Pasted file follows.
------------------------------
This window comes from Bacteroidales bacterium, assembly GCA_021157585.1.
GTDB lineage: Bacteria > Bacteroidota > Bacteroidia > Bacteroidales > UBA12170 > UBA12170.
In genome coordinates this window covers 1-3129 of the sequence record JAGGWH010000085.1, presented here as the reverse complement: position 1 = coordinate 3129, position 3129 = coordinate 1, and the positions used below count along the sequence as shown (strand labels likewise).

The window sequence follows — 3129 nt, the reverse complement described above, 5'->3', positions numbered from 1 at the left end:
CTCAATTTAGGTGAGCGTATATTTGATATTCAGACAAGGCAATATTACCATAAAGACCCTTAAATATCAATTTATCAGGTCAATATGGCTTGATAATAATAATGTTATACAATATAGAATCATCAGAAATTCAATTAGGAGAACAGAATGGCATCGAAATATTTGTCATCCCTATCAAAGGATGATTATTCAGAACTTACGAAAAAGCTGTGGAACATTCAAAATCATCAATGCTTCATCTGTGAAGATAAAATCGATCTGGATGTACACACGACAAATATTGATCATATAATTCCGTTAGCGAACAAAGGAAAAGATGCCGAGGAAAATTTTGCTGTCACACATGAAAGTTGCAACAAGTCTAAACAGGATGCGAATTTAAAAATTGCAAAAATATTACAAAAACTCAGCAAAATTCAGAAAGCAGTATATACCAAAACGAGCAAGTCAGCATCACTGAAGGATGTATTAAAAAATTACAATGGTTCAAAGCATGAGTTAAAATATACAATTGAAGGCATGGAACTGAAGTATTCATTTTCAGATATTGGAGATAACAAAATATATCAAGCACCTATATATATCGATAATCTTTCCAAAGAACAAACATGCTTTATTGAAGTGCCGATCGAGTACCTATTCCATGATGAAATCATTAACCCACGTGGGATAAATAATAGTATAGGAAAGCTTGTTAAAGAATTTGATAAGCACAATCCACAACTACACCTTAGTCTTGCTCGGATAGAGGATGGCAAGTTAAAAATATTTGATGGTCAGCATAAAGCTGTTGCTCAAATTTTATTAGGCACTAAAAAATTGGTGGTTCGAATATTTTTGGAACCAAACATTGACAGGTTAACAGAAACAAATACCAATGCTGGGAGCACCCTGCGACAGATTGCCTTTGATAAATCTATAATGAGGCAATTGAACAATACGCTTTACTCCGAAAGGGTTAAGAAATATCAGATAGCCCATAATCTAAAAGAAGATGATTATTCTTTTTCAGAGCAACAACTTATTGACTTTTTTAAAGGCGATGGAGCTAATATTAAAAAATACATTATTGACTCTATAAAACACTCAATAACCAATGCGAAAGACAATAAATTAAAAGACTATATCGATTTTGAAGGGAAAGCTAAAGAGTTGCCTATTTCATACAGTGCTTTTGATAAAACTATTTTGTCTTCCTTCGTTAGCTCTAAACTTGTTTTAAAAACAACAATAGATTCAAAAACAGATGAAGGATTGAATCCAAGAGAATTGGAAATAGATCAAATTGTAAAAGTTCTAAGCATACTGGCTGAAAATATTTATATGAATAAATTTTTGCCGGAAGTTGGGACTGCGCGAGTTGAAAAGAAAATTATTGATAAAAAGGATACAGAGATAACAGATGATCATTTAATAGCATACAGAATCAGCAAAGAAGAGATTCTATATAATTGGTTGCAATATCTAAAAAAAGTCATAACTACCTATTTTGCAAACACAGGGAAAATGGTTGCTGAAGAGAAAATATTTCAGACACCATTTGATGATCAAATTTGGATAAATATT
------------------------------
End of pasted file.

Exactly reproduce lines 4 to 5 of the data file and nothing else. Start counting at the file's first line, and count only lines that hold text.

The window sequence follows — 3129 nt, the reverse complement described above, 5'->3', positions numbered from 1 at the left end:
CTCAATTTAGGTGAGCGTATATTTGATATTCAGACAAGGCAATATTACCATAAAGACCCTTAAATATCAATTTATCAGGTCAATATGGCTTGATAATAATAATGTTATACAATATAGAATCATCAGAAATTCAATTAGGAGAACAGAATGGCATCGAAATATTTGTCATCCCTATCAAAGGATGATTATTCAGAACTTACGAAAAAGCTGTGGAACATTCAAAATCATCAATGCTTCATCTGTGAAGATAAAATCGATCTGGATGTACACACGACAAATATTGATCATATAATTCCGTTAGCGAACAAAGGAAAAGATGCCGAGGAAAATTTTGCTGTCACACATGAAAGTTGCAACAAGTCTAAACAGGATGCGAATTTAAAAATTGCAAAAATATTACAAAAACTCAGCAAAATTCAGAAAGCAGTATATACCAAAACGAGCAAGTCAGCATCACTGAAGGATGTATTAAAAAATTACAATGGTTCAAAGCATGAGTTAAAATATACAATTGAAGGCATGGAACTGAAGTATTCATTTTCAGATATTGGAGATAACAAAATATATCAAGCACCTATATATATCGATAATCTTTCCAAAGAACAAACATGCTTTATTGAAGTGCCGATCGAGTACCTATTCCATGATGAAATCATTAACCCACGTGGGATAAATAATAGTATAGGAAAGCTTGTTAAAGAATTTGATAAGCACAATCCACAACTACACCTTAGTCTTGCTCGGATAGAGGATGGCAAGTTAAAAATATTTGATGGTCAGCATAAAGCTGTTGCTCAAATTTTATTAGGCACTAAAAAATTGGTGGTTCGAATATTTTTGGAACCAAACATTGACAGGTTAACAGAAACAAATACCAATGCTGGGAGCACCCTGCGACAGATTGCCTTTGATAAATCTATAATGAGGCAATTGAACAATACGCTTTACTCCGAAAGGGTTAAGAAATATCAGATAGCCCATAATCTAAAAGAAGATGATTATTCTTTTTCAGAGCAACAACTTATTGACTTTTTTAAAGGCGATGGAGCTAATATTAAAAAATACATTATTGACTCTATAAAACACTCAATAACCAATGCGAAAGACAATAAATTAAAAGACTATATCGATTTTGAAGGGAAAGCTAAAGAGTTGCCTATTTCATACAGTGCTTTTGATAAAACTATTTTGTCTTCCTTCGTTAGCTCTAAACTTGTTTTAAAAACAACAATAGATTCAAAAACAGATGAAGGATTGAATCCAAGAGAATTGGAAATAGATCAAATTGTAAAAGTTCTAAGCATACTGGCTGAAAATATTTATATGAATAAATTTTTGCCGGAAGTTGGGACTGCGCGAGTTGAAAAGAAAATTATTGATAAAAAGGATACAGAGATAACAGATGATCATTTAATAGCATACAGAATCAGCAAAGAAGAGATTCTATATAATTGGTTGCAATATCTAAAAAAAGTCATAACTACCTATTTTGCAAACACAGGGAAAATGGTTGCTGAAGAGAAAATATTTCAGACACCATTTGATGATCAAATTTGGATAAATATT